Executives at Molina Healthcare say they are still happy with the business their company is getting from the Affordable Care Act public health insurance exchange system.
The Long Beach, California-based Medicaid issuer has focused on appealing to exchange users who earn less than 250 percent of the federal poverty level, who may be churning between the exchange system and Medicaid, and getting heavy premium subsidies and cost-sharing reduction subsidies when they do use exchange plans.
The overall level of health of those people is about what Molina had expected, and better than the level of health of the other government plan enrollees the company covers, according to Joseph White, the company’s chief accounting officer.
Compared with what the company was seeing before, “we’re not seeing a huge number of chronically ill members,” White said Wednesday during a conference call with securities analysts.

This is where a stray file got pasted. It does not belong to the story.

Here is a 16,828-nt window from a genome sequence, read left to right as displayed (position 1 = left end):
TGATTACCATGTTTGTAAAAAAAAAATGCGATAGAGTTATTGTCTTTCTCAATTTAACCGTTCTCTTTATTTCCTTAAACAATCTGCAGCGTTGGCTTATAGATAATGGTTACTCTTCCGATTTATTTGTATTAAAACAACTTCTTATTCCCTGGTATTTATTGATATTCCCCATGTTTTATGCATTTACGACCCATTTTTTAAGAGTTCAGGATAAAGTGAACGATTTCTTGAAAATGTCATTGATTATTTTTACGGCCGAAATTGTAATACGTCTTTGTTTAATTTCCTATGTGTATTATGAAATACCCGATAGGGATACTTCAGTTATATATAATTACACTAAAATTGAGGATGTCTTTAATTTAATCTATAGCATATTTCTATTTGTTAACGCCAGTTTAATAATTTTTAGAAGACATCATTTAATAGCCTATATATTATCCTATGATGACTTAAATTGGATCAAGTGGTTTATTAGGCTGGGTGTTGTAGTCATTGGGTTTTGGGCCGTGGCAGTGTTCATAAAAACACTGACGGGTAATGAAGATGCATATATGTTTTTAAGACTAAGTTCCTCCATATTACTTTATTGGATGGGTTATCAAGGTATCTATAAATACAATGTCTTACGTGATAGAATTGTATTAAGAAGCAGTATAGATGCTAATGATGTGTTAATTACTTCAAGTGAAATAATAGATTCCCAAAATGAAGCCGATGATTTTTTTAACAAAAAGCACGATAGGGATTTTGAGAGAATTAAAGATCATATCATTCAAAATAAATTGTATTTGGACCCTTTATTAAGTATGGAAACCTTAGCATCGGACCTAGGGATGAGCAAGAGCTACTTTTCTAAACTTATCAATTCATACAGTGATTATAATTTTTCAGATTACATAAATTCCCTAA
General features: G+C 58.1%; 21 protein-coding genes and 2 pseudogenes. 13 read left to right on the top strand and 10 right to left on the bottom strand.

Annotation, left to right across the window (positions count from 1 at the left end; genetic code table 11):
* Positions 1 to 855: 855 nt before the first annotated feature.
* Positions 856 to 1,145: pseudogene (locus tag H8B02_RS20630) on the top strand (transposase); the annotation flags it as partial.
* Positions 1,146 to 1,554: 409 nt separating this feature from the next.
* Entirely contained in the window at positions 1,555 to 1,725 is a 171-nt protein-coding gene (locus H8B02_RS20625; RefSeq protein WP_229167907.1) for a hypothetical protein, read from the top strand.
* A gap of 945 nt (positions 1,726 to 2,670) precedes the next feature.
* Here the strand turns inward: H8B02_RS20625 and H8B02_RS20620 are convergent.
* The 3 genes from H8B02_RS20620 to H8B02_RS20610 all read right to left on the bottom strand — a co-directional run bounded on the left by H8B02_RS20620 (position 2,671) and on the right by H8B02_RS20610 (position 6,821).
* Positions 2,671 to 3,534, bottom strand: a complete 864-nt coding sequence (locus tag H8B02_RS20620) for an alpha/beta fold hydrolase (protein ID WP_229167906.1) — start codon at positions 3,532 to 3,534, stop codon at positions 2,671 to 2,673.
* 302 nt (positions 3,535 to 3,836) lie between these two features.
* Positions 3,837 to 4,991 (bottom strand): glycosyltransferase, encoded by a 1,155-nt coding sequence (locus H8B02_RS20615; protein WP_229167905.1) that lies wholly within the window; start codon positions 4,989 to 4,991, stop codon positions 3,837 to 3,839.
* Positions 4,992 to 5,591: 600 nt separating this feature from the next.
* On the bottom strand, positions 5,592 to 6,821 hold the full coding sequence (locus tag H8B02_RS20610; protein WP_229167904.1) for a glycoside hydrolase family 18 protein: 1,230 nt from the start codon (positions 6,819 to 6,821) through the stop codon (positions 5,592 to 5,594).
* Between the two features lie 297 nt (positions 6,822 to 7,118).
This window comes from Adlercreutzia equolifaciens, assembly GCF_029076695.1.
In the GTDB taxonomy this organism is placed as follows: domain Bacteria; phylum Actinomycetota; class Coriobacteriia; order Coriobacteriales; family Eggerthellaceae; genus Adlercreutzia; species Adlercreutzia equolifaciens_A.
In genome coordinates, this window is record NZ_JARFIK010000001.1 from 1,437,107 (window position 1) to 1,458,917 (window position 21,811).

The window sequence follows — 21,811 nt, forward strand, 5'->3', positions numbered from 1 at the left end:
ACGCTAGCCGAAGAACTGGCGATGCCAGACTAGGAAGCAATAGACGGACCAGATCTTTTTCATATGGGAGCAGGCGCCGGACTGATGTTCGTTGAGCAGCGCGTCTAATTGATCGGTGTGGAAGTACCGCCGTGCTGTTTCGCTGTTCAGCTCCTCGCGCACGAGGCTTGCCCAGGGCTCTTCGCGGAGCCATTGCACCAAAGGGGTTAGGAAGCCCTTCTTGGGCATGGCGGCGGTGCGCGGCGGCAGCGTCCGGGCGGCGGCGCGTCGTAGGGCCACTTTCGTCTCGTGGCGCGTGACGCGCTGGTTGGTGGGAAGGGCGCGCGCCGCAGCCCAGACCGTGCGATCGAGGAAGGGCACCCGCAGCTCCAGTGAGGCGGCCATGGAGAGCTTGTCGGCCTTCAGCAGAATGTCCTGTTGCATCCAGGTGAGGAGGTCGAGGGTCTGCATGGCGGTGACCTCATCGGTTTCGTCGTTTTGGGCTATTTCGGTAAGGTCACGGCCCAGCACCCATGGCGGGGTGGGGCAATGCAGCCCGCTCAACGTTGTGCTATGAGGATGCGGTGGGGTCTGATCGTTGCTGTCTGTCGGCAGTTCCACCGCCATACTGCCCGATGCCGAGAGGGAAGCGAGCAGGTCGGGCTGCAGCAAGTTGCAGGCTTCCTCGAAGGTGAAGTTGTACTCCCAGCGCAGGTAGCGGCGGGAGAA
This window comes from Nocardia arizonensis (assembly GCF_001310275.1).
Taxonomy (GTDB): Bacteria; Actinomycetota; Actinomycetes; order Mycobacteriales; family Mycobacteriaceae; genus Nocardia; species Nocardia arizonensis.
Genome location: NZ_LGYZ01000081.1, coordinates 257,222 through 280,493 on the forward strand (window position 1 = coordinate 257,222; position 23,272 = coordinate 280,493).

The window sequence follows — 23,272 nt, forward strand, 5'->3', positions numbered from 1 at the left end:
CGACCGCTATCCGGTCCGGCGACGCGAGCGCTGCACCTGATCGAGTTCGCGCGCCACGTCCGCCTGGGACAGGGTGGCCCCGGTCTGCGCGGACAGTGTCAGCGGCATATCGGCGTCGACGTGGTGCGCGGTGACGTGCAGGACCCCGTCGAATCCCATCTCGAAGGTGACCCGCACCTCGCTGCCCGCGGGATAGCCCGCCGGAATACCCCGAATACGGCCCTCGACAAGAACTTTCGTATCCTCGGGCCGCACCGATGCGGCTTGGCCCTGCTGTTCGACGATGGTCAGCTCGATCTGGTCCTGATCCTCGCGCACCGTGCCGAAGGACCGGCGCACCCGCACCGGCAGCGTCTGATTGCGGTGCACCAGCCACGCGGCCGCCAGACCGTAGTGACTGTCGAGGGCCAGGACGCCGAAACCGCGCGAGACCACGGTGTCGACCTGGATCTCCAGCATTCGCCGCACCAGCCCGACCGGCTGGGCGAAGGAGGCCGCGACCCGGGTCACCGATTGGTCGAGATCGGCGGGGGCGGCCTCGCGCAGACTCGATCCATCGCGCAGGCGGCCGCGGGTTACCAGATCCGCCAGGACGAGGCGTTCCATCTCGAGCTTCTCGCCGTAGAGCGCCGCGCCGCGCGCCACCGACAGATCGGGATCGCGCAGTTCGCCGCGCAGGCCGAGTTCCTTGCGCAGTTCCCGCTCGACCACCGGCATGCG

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Molina held the call to go over earnings for the second quarter.
The company is reporting $33 million in net income for the quarter on $4.4 billion in revenue, compared with $39 million in net income on $3.5 billion in revenue for the second quarter of 2015.
The company ended the quarter providing or administering medical coverage for 4.2 million people, up from 3.4 million people a year earlier.
Enrollment in Medicaid plans affected by the ACA Medicaid expansion program increased to 654,000, from 475,000.
Enrollment in ACA exchange plans increased to 597,000, from 261,000.
The company says it expects claim costs to rise as enrollees meet their deductibles and the special enrollment period brings in sicker enrollees